The time allowed between doses, and the length of time you take the medicine depend on the medical problem for which you are taking adalimumab. Take this medicine only as directed by your doctor. Do not take more or less of it, and do not take it for a longer time than directed. To do so may increase the chance of unwanted effects.
• For injection dosage form:
o For Rheumatoid arthritis:
§ Adults-40 milligrams (mg) given under the skin by injection every other week alone or in combination with methotrexate, glucocorticoids, aspirin, non-steroidal anti-inflammatories (NSAIDS), analgesics, or other disease modifying antirheumatic drugs (DMARDS); or 40 mg given under the skin by injection every week for patients not taking methotrexate.
§ Children-Use and dose must be determined by your doctor
If you miss a dose of this medicine, take it as soon as possible. Then, take your next dose when your next scheduled dose is due. This will put you back on schedule.
To store this medicine:
• Keep out of the reach of children.
• Do not freeze.
• Store in the refrigerator.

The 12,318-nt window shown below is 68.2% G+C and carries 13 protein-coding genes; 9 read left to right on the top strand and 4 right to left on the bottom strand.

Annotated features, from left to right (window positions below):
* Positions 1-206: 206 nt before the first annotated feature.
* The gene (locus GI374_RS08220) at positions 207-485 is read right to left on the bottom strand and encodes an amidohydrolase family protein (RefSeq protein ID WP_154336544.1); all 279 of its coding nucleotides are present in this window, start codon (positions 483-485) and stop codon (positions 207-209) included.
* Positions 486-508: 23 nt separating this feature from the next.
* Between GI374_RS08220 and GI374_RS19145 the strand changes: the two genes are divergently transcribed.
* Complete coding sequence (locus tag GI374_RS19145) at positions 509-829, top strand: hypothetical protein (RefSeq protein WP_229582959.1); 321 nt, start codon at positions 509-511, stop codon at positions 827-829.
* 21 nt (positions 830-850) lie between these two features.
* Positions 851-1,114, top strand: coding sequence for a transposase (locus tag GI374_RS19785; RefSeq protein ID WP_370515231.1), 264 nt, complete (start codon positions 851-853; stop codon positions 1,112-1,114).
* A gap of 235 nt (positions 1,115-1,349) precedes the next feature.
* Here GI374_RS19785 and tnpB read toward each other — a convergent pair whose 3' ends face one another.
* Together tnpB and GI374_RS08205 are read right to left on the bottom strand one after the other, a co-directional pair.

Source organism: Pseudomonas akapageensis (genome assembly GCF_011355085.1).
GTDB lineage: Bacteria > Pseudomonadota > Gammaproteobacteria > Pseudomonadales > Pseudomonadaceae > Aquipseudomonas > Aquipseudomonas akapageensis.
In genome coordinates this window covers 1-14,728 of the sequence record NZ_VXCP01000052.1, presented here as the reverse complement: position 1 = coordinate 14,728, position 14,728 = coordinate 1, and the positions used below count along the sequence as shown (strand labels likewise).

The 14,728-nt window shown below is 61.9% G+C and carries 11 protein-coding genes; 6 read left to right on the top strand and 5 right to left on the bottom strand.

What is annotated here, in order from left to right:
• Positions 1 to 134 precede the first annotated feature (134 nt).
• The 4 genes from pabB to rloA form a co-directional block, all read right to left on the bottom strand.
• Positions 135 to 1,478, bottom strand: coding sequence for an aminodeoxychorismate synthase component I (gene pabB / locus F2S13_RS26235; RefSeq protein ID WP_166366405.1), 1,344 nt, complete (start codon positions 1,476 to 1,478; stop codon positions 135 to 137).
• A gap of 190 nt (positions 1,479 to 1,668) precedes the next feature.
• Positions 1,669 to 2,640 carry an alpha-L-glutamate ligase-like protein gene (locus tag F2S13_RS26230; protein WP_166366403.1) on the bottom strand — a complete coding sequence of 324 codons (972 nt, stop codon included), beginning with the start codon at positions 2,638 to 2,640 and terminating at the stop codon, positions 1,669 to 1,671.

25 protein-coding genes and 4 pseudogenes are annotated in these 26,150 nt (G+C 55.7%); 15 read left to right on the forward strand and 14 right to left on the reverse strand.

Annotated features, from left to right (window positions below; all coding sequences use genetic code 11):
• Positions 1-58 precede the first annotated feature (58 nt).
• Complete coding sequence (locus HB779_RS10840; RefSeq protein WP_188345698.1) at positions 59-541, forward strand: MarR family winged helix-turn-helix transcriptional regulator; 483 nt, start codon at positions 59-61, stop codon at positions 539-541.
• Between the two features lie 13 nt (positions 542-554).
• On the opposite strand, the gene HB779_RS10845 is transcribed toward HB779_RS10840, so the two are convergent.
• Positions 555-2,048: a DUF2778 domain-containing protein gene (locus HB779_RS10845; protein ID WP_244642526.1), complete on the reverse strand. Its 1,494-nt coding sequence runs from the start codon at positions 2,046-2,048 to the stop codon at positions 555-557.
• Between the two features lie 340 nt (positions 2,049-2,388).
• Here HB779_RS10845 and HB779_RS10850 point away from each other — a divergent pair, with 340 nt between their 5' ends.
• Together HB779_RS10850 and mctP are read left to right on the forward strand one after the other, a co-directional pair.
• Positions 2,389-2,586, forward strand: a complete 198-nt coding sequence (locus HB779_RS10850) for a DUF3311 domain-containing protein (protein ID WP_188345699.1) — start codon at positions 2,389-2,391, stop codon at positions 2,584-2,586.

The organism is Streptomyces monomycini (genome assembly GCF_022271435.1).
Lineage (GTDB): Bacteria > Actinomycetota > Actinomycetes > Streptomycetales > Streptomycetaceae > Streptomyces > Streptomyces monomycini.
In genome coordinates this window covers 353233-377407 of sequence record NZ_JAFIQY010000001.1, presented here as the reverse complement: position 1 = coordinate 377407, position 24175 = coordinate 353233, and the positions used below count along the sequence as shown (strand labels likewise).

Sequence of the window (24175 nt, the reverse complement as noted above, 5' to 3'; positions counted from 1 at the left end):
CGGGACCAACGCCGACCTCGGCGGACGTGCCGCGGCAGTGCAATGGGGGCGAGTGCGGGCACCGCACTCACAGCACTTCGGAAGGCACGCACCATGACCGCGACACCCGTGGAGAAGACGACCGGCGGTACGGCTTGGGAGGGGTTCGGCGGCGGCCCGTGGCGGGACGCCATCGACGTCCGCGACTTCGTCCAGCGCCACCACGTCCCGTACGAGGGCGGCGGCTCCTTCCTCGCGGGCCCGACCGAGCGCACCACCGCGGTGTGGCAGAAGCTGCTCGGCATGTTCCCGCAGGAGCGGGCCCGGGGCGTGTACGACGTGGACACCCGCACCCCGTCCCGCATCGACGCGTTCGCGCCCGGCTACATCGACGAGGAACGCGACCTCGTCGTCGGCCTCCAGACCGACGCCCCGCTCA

• Store in original carton until time of administration.
• Protect from light.
• Do not keep outdated medicine or medicine no longer needed. Ask your health care professional how you should dispose of any medicine you do not use. Be sure that any discarded medicine is out of the reach of children.
If you will be taking this medicine for a long time, it is very important that your doctor check you at regular visits. This will allow your doctor to see if the medicine is working properly. Your doctor can then decide if you should continue to take it.
Call your doctor immediately if you have signs of tuberculosis or any other infection.
Do not take other medicines unless they have been discussed with your doctor. Your doctor will discuss with you any changes in your medicine. Ask your doctor if you have any questions.
Make sure you know how you react to this medicine before you drive, use machines, or do anything else that could be dangerous if you are dizzy or are not alert .
Along with its needed effects, a medicine may cause some unwanted effects. Although not all of these side effects may occur, if they do occur they may need medical attention.
Also, because of the way these medicines act on the body, there is a chance that they might cause other unwanted effects that may not occur until months or years after the medicine is used. These may include certain types of cancer, such as bladder or skin cancer. Discuss these possible effects with your doctor.
Check with your doctor immediately if any of the following side effects occur:
Abdominal fullness; body aches or pain; cough or hoarseness; ear congestion; gaseous abdominal pain; infection; lightheadedness. loss of voice; lower back or side pain; muscle aches and pains; nasal congestion; pain or tenderness around eyes or cheekbones; rapid sometimes shallow breathing; runny nose; shivering; stuffy nose; sunken eyes; thirst; trouble sleeping; warmth on skin; wrinkled skin.